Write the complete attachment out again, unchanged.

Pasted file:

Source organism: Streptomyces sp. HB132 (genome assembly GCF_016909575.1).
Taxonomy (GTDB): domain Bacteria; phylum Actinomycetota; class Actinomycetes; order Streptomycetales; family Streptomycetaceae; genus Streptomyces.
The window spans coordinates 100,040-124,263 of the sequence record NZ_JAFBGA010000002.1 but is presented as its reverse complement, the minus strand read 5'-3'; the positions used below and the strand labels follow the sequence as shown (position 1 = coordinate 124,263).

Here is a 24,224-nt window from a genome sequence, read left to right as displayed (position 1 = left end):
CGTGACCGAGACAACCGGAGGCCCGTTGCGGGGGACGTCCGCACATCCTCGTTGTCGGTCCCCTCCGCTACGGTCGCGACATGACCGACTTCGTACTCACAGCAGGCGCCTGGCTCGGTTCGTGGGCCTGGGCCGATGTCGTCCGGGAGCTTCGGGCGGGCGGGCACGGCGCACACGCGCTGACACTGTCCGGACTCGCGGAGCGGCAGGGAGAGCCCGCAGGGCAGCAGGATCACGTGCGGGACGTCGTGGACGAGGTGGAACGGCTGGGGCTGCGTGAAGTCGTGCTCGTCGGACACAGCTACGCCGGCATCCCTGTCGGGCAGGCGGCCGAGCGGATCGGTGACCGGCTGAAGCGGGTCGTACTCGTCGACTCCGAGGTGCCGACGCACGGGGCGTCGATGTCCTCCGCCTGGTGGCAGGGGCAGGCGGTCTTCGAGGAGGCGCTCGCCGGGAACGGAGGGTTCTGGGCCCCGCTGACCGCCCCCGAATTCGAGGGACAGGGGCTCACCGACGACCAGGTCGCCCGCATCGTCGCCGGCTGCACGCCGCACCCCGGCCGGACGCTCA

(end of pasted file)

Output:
Source organism: Streptomyces sp. HB132 (genome assembly GCF_016909575.1).
Taxonomy (GTDB): domain Bacteria; phylum Actinomycetota; class Actinomycetes; order Streptomycetales; family Streptomycetaceae; genus Streptomyces.
The window spans coordinates 100,040-124,263 of the sequence record NZ_JAFBGA010000002.1 but is presented as its reverse complement, the minus strand read 5'-3'; the positions used below and the strand labels follow the sequence as shown (position 1 = coordinate 124,263).

Here is a 24,224-nt window from a genome sequence, read left to right as displayed (position 1 = left end):
CGTGACCGAGACAACCGGAGGCCCGTTGCGGGGGACGTCCGCACATCCTCGTTGTCGGTCCCCTCCGCTACGGTCGCGACATGACCGACTTCGTACTCACAGCAGGCGCCTGGCTCGGTTCGTGGGCCTGGGCCGATGTCGTCCGGGAGCTTCGGGCGGGCGGGCACGGCGCACACGCGCTGACACTGTCCGGACTCGCGGAGCGGCAGGGAGAGCCCGCAGGGCAGCAGGATCACGTGCGGGACGTCGTGGACGAGGTGGAACGGCTGGGGCTGCGTGAAGTCGTGCTCGTCGGACACAGCTACGCCGGCATCCCTGTCGGGCAGGCGGCCGAGCGGATCGGTGACCGGCTGAAGCGGGTCGTACTCGTCGACTCCGAGGTGCCGACGCACGGGGCGTCGATGTCCTCCGCCTGGTGGCAGGGGCAGGCGGTCTTCGAGGAGGCGCTCGCCGGGAACGGAGGGTTCTGGGCCCCGCTGACCGCCCCCGAATTCGAGGGACAGGGGCTCACCGACGACCAGGTCGCCCGCATCGTCGCCGGCTGCACGCCGCACCCCGGCCGGACGCTCA